PM Shehbaz, Punjab CM Hamza get pre-arrest bail in money laundering case

A special court on Saturday confirmed the bails of Prime Minister Shehbaz Sharif and his son, Punjab Chief Minister Hamza Shehbaz, in the Rs16 billion money laundering case and directed them to submit bail bonds of Rs1 million each.

The verdict by the court of Federal Investigation Agency in Lahore is considered a big relief to the Sharifs, who have long been dubbed as the most corrupt family by their main political rival, Pakistan Tehreek-e-Insaf (PTI) Chairman and former prime minister Imran Khan. His party spokesperson Chaudhry Fawad mocked the decision in a satirical tweet: “Thank God! Our courts have never brought disappointment to the people of Pakistan.”

The verdict came mere two days after the sudden death of the main accused – Maqsood ‘Chaprasi’ – in Dubai. Judge Ijaz Hassan Awan announced the verdict reserved earlier after the government prosecutor and defence lawyer concluded their arguments. The FIA’s investigation officer contradicted the previous statement of the prosecutor about the arrest of the accused.

“Neither I and nor the previous IO submitted a fresh report requiring arrest of Shehbaz Sharif and Hamza,” the IO told the court. The FIA presented a report about non-bailable warrants of arrest for three suspects including Suleman Shehbaz, the son of PM Shehbaz, and Malik Maqsood and Tahir Naqvi. In the report, the FIA said that Suleman Shehbaz was not present at the given address and was living abroad, and therefore the warrants could not be executed.

The FIA’s special prosecutor Farooq Bajwa contended that never in the past the accused were granted interim bails after submission of the interim report (challan). “We collected whatever evidence we could,” he said, pointing out that he did not want to make any statement that could cause any damage.

Referring to a court query about the direct evidence in this case, the prosecutor said that there were two cheques of 2013 and 2015 and both were deposited into the account of a man namely Gulzar. He said Gulzar had then deposited Rs20mn in lieu of party funds.

The prosecutor also admitted that two suspects, Masroor Anwar and Usman, could not join the investigation.

When asked about death of Malik Maqsood alias ‘Maqsood Chaprasi’, the prosecutor said they had written to Interpol and would inform the court as soon as they received any response. The judge directed the FIA to submit a verified report and made a newspaper clipping about death of Maqsood part of the case record.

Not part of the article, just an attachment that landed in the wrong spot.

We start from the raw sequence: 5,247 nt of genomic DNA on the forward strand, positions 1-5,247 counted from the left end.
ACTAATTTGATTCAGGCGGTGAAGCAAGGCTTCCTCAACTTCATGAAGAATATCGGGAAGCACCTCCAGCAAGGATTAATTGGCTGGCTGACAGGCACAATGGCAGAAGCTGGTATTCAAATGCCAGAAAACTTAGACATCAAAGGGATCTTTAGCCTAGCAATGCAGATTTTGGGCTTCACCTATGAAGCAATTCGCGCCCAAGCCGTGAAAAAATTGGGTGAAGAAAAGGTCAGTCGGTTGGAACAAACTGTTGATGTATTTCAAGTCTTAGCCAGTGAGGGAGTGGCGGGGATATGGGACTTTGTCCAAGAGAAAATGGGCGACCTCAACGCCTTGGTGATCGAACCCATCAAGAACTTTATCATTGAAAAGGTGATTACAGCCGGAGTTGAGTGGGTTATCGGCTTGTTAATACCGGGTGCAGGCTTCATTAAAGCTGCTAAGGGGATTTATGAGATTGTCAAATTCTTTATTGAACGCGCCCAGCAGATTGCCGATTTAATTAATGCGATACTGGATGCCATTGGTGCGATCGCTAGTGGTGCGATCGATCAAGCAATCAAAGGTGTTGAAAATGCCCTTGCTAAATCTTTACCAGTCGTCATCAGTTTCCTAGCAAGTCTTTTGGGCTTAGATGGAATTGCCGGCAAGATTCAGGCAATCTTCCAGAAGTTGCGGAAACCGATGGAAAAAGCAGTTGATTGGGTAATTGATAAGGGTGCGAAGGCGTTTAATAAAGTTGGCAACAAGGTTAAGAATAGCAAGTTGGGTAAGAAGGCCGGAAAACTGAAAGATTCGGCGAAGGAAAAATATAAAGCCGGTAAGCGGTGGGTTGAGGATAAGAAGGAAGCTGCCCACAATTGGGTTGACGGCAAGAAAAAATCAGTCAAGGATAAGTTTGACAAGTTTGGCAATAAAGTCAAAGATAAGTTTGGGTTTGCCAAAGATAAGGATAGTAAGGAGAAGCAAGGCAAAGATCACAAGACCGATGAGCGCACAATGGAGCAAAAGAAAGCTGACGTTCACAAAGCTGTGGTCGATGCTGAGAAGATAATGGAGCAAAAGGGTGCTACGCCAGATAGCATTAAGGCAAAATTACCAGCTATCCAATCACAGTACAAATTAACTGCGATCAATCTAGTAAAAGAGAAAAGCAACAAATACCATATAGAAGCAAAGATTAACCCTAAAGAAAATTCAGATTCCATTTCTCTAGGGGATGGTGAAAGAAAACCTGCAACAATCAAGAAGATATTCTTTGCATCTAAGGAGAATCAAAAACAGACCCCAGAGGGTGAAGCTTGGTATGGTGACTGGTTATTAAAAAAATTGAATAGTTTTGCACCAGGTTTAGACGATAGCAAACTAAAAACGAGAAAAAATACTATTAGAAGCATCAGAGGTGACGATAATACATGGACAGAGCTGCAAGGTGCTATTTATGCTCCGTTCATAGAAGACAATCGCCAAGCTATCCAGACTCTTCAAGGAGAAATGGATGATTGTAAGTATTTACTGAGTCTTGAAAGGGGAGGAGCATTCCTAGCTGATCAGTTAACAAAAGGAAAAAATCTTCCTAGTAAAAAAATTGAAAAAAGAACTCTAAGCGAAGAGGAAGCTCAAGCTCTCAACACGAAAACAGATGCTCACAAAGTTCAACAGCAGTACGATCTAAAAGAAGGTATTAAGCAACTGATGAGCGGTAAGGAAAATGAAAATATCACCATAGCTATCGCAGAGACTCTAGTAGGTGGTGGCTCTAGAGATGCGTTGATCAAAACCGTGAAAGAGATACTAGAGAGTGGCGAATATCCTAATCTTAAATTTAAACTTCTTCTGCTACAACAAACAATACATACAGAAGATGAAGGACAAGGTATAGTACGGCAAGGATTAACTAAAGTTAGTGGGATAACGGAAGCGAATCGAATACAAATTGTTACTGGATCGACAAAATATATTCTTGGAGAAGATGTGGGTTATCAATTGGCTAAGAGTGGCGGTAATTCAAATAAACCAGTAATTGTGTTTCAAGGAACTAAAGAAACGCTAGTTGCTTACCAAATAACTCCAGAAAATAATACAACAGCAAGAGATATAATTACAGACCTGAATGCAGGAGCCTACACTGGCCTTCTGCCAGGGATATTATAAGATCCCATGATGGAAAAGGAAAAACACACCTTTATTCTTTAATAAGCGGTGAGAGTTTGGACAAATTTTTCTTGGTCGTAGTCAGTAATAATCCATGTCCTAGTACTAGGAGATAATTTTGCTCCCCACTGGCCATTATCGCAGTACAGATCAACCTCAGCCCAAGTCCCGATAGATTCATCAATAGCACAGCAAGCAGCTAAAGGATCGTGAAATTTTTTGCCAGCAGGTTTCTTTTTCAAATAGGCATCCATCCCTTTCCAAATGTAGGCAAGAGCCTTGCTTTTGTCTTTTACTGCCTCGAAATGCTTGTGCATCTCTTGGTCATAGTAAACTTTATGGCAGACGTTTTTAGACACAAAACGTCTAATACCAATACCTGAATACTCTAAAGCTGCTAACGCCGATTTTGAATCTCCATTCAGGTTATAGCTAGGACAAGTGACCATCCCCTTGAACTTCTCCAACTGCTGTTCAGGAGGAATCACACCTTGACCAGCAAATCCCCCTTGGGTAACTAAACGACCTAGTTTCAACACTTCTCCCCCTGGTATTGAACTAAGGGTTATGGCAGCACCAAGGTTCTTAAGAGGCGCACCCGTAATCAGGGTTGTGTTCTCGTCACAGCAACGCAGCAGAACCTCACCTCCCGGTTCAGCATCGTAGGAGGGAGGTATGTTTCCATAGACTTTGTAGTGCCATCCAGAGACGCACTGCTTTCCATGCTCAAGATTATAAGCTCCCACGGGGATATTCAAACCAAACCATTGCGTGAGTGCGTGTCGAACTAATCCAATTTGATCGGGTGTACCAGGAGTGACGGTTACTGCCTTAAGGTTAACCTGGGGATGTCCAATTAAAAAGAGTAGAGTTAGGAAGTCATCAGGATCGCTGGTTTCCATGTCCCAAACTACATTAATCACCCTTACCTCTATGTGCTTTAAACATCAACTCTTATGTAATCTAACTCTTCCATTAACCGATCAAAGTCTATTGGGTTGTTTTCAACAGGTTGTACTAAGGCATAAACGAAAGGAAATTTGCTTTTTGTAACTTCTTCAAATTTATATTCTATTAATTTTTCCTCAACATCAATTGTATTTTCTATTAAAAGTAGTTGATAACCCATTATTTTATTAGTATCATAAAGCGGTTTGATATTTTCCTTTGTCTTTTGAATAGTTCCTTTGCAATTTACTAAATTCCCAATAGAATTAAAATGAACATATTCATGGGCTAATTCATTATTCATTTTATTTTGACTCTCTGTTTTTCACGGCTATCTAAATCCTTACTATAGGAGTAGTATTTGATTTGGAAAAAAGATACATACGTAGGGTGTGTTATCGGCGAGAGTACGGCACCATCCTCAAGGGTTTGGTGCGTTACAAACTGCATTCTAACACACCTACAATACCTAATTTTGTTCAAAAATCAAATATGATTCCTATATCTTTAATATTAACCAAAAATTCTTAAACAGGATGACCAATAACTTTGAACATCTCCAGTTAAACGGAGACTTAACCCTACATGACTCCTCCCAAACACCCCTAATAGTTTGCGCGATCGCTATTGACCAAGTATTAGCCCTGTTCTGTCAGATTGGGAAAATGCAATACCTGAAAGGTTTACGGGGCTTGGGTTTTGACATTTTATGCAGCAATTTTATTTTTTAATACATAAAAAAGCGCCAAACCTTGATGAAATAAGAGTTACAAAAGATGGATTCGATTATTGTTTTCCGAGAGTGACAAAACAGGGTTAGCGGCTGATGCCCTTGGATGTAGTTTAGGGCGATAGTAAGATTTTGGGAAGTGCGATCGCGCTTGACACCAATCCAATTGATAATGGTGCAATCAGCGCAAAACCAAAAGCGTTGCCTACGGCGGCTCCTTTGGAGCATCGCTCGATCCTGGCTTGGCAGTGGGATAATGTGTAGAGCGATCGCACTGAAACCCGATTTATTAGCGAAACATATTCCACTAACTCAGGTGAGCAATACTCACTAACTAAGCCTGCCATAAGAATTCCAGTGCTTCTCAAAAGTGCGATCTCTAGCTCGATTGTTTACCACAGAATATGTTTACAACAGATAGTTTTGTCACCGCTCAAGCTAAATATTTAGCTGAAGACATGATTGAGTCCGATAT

After hearing both sides, judge Awan reserved the verdict and later announced it by confirming bails of Shehbaz Sharif, his son Hamza Shehbaz and other accused.

The court also directed the other accused to deposit surety bonds to the tune of Rs200,000 each.

The PM and his son were already on interim bails for almost a year. They appeared before the court amid strict security arrangements during the hearing. All other litigants were barred from entering the court premises. The traffic remained suspended in the area for hours due to the VIP movement.

Earlier, Shehbaz sought court permission to present some facts about his case, which was allowed. He said that the FIA’s case was similar to the case of the National Accountability Bureau (NAB) against him and other family members. He stated that the money laundering case was a pack of lies and would be buried.

He told the court that cases regarding Ashiana Housing Scheme and Ramazan Sugar Mills were registered against him.

He said he was accused of misusing his authority in the housing scam and the Lahore High Court (LHC) had given a detailed verdict in his case. The NAB, he said, approached the Supreme Court against his bail and the then chief justice asked it about the evidence of corruption, after which the NAB “ran away”.

The PM also told the court that when he was in the NAB’s custody, he was approached by the FIA twice but he told them he would not say anything without consulting his lawyer.

“I told the FIA [officials] all the facts verbally. My cases were dealt with on merit and I was set free. Honour is the asset of a man,” he said.

He said he had appeared before the court several times and the FIA was snubbed for not presenting challan, but the agency did not submit the case record before it, and instead wanted to take him into custody.

Fida Hussnain is a correspondent covering judiciary, politics, business and health issues. He is also a feature writer and researcher with major work on freedom of press in Pakistan. He tweets @fidahassanain and can be reached at